I would further tell the right hon. Gentleman that the penalties prescribed are not adequate. They are old-fashioned. If we are to treat the girls on the streets as we do and the bad landlords as we propose to do, it amounts to putting a premium on being a bad landlord. In some of the houses £30, £40 or £50 a week is being taken from people who are forced by necessity to occupy these houses, many of them slum properties which ought to be pulled down but the local authorities cannot deal with them because they have not got sufficient information. It is not facing the situation merely to impose minor fines on the bad landlords.

The Government must do something immediately. I am afraid of the consequences of letting the present situation continue. All sorts of elements in our population are taking advantage of it. Hon. Members who are not associated with London are probably unaware of the subversive elements which are trying to increase the tensions which already exist. If the Government take the opportunity now to ensure that immediate and adequate action is taken, I am certain that there will be an improvement in the situation.

Mr. William Yates (The Wrekin)

I would point out to the hon. Gentleman that it is not only London constituencies, but Birmingham constituencies as well. I suggest that if the Government are not able to give him an adequate answer we should try to bring in a Private Member's Bill to amend this Measure as soon as possible.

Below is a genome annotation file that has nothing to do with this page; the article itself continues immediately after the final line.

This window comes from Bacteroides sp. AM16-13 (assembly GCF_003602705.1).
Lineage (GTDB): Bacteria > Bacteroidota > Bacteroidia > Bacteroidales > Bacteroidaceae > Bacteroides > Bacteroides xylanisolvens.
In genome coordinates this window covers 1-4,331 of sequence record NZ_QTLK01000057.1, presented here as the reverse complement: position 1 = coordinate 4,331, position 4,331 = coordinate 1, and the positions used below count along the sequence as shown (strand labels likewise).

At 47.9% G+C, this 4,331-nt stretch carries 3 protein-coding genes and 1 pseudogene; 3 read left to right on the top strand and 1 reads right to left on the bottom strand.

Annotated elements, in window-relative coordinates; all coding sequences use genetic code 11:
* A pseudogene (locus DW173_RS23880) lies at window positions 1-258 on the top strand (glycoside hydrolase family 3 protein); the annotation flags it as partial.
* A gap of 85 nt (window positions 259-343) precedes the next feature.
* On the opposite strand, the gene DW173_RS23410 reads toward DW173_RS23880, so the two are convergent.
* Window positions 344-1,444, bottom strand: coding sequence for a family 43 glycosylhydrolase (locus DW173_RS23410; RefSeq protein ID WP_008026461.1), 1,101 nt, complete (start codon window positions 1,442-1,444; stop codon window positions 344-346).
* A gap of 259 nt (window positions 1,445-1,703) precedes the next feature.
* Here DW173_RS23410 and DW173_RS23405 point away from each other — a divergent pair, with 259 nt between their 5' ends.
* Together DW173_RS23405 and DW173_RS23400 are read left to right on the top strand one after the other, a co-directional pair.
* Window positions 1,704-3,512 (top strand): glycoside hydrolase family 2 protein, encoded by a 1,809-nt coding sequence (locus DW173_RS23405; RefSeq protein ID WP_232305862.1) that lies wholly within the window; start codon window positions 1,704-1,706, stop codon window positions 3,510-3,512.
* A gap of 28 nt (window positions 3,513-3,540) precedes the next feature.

Sir L. Plummer

I appreciate what the hon. Gentleman says, but I represent a London constituency. I would point out that my hon. Friend the Member for Birmingham, Aston (Mr. J. Silverman) has already spoken. I am not in favour of bringing in a Private Member's Bill to deal with the situation. I am more in favour of bringing the Government down over this point, and I threaten the Government with that action unless they do something.

Mr. Rippon

I very much hope that neither the public nor the wretched slum landlord with whom we all want to deal as speedily as possible will in any way be misled by the somewhat mischievous speeches of the hon. Member for Brixton (Mr. Lipton) and the hon. Member for Deptford (Sir L. Plummer). They have talked about the miserable inadequacy of the Bill, about waiting three years and the penalties being inadequate.

I would point out, not merely to the House, but to the public and to the bad landlords with whom we want to deal—this has nothing to do with registration —that the Act itself, which is what we shall really be concerned with, bites at once and, we trust, bites hard. The Act will come into force on the expiration of a period of one month beginning with the day on which it is passed; and I think that we would all agree that the sooner it is passed the better.